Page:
You are called to review a 29-year-old male with confirmed asthma in the Emergency Department. He has been unwell for 2 days with increasing cough, wheeze and shortness of breath. He has just been intubated.
a) Describe what ventilator settings you will initially set and give the reasons for your answer. (40% marks)
Two hours later he has become increasing difficult to ventilate. You quickly assess and exclude all other causes except severe bronchospasm.
b) Briefly outline your management of this situation. (60% marks)
|FiO2 = 1.0||
Correct/prevent hypoxia. Adjust as indicated from SpO2
|PEEP = 0 or <3 cmH2O||
Gas trapping obviates need for PEEP in patients with no spontaneous respiratory effort. A school of thought that PEEP splints airways open and reduces airflow obstruction
|Low Respiratory rate||
Allow enough time for expiration and prevent gas trapping with adequate minute ventilation, accepting permissive hypercapnia
|Tidal volume = 6-8 ml/kg IBW||
Adequate Vt for minute ventilation but at ‘safe’ volumes to reduce risk of VALI
|I:E = 1:4||
Allow enough time for expiration and prevent gas trapping. Accept permissive hypercapnia
|High inspiratory flow rate||
Allow delivery of target Vt in relatively short inspiratory time. Accept high peak pressures
|Reset airway pressure alarm limits||
Peak pressures reflect airway resistance and high values are not a concern. Lung compliance in asthma is normal and so elevated plateau pressures represent gas trapping
Ensure adequate sedation:
- Ketamine +/- propofol +/- analgesia
- Preferentially use non histamine releasing analgesia – fentanyl
- Non steroid/non histamine releasing agents – ideally cisatracurium
- Regular inhaled salbutamol – MDI, nebuliser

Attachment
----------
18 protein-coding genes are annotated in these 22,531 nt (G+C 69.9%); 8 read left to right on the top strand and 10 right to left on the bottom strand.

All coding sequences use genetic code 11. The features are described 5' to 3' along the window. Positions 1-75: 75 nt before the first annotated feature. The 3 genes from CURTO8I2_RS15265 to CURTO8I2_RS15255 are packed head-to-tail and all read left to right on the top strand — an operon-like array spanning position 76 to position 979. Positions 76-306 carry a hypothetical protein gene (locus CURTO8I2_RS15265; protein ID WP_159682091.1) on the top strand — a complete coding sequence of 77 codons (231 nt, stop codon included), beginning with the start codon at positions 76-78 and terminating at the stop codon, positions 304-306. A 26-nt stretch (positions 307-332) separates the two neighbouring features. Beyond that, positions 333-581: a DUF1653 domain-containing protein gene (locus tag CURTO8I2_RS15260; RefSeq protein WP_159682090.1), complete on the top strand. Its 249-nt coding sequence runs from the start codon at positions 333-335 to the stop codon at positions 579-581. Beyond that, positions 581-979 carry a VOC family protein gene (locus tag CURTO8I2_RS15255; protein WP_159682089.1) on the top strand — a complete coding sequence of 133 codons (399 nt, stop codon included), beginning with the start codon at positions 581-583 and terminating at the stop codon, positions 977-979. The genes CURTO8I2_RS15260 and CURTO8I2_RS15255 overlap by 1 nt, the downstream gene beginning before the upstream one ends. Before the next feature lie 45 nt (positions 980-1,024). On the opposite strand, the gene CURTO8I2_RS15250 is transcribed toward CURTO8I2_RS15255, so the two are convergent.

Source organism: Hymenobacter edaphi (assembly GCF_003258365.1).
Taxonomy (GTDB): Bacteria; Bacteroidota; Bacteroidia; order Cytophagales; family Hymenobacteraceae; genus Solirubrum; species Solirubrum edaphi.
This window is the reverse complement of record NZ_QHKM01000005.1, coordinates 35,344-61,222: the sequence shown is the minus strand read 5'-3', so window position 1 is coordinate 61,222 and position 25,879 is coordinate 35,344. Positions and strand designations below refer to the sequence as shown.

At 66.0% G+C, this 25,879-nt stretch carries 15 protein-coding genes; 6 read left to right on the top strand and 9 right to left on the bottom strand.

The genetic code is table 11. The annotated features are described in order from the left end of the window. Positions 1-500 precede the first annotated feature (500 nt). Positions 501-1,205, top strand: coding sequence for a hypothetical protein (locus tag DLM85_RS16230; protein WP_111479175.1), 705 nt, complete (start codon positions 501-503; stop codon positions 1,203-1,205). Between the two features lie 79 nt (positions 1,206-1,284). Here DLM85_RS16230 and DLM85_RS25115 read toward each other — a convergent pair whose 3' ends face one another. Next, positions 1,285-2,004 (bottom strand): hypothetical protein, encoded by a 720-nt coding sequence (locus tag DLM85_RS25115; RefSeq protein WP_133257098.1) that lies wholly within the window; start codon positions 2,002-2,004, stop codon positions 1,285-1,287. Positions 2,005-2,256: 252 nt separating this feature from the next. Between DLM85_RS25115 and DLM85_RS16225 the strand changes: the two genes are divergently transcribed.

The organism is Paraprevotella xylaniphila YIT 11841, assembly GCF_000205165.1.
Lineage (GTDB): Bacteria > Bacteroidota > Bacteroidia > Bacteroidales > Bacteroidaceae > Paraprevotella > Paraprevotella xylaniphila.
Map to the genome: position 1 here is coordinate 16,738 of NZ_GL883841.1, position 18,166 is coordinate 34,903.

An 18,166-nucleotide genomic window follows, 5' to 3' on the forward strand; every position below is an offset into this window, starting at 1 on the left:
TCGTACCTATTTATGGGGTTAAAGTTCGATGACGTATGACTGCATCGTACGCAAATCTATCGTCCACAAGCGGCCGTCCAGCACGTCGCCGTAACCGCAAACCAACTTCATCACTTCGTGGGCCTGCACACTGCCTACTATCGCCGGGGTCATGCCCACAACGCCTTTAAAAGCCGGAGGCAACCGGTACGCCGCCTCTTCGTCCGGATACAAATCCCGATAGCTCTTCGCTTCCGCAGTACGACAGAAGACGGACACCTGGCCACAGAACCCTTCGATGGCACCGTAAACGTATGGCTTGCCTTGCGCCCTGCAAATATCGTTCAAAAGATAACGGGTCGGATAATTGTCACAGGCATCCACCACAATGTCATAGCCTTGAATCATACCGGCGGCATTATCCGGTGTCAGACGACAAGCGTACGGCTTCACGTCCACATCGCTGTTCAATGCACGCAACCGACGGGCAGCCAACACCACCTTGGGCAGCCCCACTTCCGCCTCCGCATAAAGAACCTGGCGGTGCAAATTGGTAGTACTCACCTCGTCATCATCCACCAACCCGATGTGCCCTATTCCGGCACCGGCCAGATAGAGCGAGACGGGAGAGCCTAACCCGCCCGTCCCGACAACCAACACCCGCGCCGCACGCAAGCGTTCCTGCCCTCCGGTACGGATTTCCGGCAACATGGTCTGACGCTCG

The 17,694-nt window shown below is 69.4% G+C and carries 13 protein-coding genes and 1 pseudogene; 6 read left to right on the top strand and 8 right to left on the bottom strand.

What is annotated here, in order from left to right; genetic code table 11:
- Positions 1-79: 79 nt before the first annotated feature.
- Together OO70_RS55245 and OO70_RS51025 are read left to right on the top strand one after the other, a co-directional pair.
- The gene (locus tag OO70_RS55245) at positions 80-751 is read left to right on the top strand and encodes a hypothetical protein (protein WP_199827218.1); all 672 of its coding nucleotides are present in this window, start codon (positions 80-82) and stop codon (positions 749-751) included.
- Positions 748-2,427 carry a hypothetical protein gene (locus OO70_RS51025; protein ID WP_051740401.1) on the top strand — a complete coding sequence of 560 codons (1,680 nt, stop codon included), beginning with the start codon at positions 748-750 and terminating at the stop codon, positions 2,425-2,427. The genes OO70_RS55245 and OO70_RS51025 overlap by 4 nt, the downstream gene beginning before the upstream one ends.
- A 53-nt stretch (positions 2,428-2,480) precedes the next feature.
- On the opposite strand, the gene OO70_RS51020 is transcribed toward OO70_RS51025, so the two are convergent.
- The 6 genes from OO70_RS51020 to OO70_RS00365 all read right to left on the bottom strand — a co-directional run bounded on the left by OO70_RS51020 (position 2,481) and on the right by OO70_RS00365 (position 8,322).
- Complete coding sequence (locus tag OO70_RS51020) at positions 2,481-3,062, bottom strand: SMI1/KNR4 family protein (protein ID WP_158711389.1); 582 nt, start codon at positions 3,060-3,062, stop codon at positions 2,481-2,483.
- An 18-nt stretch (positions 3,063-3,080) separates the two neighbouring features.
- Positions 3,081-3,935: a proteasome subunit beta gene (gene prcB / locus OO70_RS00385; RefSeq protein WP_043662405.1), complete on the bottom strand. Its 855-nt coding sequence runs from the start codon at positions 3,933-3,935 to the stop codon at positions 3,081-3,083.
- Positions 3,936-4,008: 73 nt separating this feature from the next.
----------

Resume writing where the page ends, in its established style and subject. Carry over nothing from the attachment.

- IV infusion salbutamol
- IV adrenaline infusion
- Anticholinergic therapy – Ipratropium bromide inhaled regularly
- Magnesium infusion – aiming for Mg 1.5-2.5 mmol/L
- Methylxanthine therapy – Aminophylline infusion
- 100 mg 6 hrly hydrocortisone (or any reasonable steroid / dose)
- Confirm ventilator settings
- Tidal volume 6-8 mL/kg
- Check plateau (rather than peak) inspiratory pressure with inspiratory pause in volume control mode and paralysed patient
- Reduce respiratory rate if possible
- Minimise PEEP
- Check for evidence of dynamic hyperinflation with expiratory hold in paralysed patient
- Permissive hypercapnia
- Inhaled volatile anaesthetic agents
- Heliox if available
- Consider ECCO2 removal / ECMO
Common scenario and should be basic knowledge. Some candidates gave a poor explanation
for their choice of ventilator settings in part a). Candidates who failed the question had
knowledge gaps and inadequate detail in their answer.
In the revision section chapter on ventilation strategies for status asthmaticus, a detailed discussion of these strategies is available, with references. Below is a summary cut and pasted from the front of this chapter.
- Use the largest tube possible.
- Use lowest FiO2 to achieve SpO2 of 90-92%
- Use a small tidal volume, 5-7ml/kg
- Use a slow respiratory rate, 10-12 breaths per minute (or even less!)
- Use a long expiratory time, with I:E ratio 1:3 or 1:4
- Increase inspiratory flow rate to maximum. .
- Reset the pressure limits (i.e. ignore high peak airway pressures). .
- Use heavy sedation.
- Use neuromuscular blockade.
- Minimise the duration of neuromuscular blockade.
- Use a volume-control mode of ventilation.
- Use minimal PEEP.
- Keep the Pplat below 25cmH2o to prevent dynamic hyperinflation.
- Titrate PEEP to work of triggering once the patient is breathing spontaneously.
b) Some of the other, non-ventilator strategies for the management of status asthmaticus:
First-tier therapies with strong supporting evidence
- Humidified oxygen titrated to SpO2 90-92%
- Nebulised beta-agonist bronchodilators
- Nebulised anticholinergic drugs
- Steroids: IV hydrocortisone or oral prednisone
Second-tier therapies with weak supporting evidence
- Intravenous beta-agonist bronchodilators for refractory bronchospasm
- Nebulised adrenaline
- Magnesium sulfate
- Helium-oxygen mixture
Third-tier therapies without any supporting evidence
- Volatile anaesthetics
- ECMO in asthma
Oh's Intensive Care manual: Chapter 35 (pp. 401) Acute severe asthma by David V Tuxen and Matthew T Naughton.
Stow, Peter J., et al. "Improved outcomes from acute severe asthma in Australian intensive care units (1996–2003)." Thorax 62.10 (2007): 842-847.